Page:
111 lab2

Computer Science 111 – Fundamentals of Programming IProgramming Project 2

Due 11:59 PM, Friday 25 September


Formatting text for output is discussed in Section 3.2 of the text. Launch idle3 and enter the following expressions at the shell prompt (one line at a time, ignoring the comments):

“34” 34

“%3d” % 34 # Right justified in 3 columns “%-3d” % 34 # Left justified in 3 columns
(34, 22)# A tuple of 2 elements
“%3d%4d” % (34, 22)# Right justify 2 data values print(“%3d%4d” % (34, 22)) # Strip the quotes pi = 3.1416 # Define pi

“%0.3f” % pi # 3 digits of precision

“%6.3f” % pi # Right justify also

print(2.00) # Try to get 2 places

print(“%0.2f” % 2.00) # Get them for sure

for x in range(30):# Print 30 powers of 2 print(x, 2 ** x)

   for x in range(30):# Print 30 powers of 2,
       print("%-4d%9d" % (x, 2 ** x)) # nicely formatted

To Turn in

Create a project2 directory in your Home directory. Launch idle3 and complete the following exercises. Save the solution to each exercise in an appropriately named file.Each file should include a prefatory dosctring (using the triple quotes) with your name, project number, file name, and a brief description of what the program does (including inputs and outputs). Be sure to test your programs with several inputs and suitably label your outputs.

  1. Teachers in most school districts are paid on a schedule that provides a salary based on their number of years of teaching experience. For example, a beginning teacher in the Lexington School District might be paid $30,000 the first year. For each year of experience after this first year, up to 10 years, the teacher receives a 2% increase over the preceding value. Write a program that displays a salary schedule, in tabular format, for teachers in a school district. The inputs are the starting salary, the percentage increase, and the number of years in the schedule. Each row in the schedule should contain the year number and the salary for that year. Each column should have a descriptive heading in the first row.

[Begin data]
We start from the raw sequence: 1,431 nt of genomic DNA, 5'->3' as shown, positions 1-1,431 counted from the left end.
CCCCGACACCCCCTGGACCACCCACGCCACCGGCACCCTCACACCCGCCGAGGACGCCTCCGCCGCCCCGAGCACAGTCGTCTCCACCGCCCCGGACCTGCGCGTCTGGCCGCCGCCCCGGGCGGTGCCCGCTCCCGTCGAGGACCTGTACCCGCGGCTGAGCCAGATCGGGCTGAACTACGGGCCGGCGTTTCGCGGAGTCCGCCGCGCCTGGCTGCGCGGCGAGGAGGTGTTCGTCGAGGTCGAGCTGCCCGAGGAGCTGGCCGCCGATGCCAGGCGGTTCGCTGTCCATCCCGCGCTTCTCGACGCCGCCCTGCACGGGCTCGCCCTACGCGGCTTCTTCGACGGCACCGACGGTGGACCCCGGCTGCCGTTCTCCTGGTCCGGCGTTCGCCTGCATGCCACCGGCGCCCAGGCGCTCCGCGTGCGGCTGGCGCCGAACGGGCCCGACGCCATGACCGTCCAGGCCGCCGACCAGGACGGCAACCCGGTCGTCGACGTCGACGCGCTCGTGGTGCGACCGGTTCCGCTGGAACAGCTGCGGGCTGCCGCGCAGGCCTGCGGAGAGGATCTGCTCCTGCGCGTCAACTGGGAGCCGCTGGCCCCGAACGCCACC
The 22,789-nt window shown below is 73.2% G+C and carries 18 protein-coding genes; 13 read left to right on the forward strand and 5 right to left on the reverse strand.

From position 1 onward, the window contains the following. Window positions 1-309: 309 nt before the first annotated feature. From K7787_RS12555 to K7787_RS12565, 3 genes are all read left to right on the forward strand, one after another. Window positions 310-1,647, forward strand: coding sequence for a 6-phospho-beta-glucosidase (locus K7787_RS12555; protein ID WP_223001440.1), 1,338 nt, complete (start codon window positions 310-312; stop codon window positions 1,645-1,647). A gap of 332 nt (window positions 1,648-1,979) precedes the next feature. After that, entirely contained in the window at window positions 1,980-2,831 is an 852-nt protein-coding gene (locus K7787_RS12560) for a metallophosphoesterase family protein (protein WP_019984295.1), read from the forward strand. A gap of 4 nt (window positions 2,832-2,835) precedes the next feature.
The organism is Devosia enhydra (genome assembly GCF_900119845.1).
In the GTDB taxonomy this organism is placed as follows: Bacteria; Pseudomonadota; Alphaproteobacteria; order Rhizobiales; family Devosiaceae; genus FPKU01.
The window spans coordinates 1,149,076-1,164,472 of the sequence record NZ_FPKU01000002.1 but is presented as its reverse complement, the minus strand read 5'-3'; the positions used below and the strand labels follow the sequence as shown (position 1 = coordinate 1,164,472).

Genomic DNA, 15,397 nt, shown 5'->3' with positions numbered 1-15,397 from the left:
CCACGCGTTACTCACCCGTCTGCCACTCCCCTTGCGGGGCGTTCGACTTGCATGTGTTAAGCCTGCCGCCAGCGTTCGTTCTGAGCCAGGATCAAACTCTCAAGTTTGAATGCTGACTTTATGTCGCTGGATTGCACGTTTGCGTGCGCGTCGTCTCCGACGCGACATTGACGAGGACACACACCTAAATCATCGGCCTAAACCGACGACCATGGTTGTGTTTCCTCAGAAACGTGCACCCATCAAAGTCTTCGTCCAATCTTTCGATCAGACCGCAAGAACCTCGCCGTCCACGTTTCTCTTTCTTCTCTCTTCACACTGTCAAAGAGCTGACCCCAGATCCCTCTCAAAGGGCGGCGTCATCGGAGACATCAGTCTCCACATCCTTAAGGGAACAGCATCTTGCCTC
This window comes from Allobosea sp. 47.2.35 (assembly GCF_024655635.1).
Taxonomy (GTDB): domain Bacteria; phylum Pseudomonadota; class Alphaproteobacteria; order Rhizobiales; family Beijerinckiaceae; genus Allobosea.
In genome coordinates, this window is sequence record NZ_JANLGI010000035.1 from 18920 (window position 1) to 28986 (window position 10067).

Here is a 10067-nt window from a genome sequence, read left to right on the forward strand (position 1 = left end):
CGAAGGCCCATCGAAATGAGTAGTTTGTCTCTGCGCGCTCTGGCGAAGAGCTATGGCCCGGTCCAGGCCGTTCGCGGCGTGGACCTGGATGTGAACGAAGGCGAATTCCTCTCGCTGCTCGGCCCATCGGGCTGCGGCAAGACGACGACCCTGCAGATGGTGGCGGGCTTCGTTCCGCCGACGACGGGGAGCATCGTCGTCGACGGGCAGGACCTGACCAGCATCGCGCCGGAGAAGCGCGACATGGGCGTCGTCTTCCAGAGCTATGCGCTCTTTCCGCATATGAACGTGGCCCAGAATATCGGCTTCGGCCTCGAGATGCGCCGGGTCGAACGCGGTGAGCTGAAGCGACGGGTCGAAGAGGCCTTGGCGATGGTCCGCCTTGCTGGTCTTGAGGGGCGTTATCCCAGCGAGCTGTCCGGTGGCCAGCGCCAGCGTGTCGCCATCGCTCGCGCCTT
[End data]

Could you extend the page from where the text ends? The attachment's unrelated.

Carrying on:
2. A standard science experiment is to drop a ball and see how high it bounces. Once the “bounciness” of the ball has been determined, the ratio gives a bounciness index. For Example, if a ball dropped from a height of 10 meters bounces 6 meters high, the index is 0.6 and the total distance traveled by the ball is 16 meters after one bounce. If the ball were to continue bouncing, the distance after two bounces would be 10 m + 6 m + 6 m + 3.6 m = 25.6 m. Note that distance traveled for each successive bounce is the distance to the floor plus 0.6 of that distance as the ball comes back up. Write a program that lets the user enter the initial height of the ball, its bounciness index, and the number of times the ball is allowed to continue bouncing. Output should be the total distance traveled by the ball. For 5 points extra credit, can you come up with aclosed form (non-looping, not using sum) solution for the total distance, as we did with the compound-interest formula for bank balance in class? If you can, add a line of code to your program reporting the distance computed using this method. You may have to modify your original code somewhat, in order to see the same result in both methods. Hint: mathematicians call this a finite geometric series. Google it – and be sure to add a comment containing the URL of the page that you used.
  3. Extra credit (5 points). Copy and unzip the circle folder from the course webpage to your account. Run the circlewithgui program and study the code. Make a copy of that file named sphereproperties, and modify the code so that it displays the diameter, circumference, surface area, and volume of a sphere. The output fields should be read-only, and the outputs should include two figures of precision. Place the updated circle folder in your project2 folder for turnin.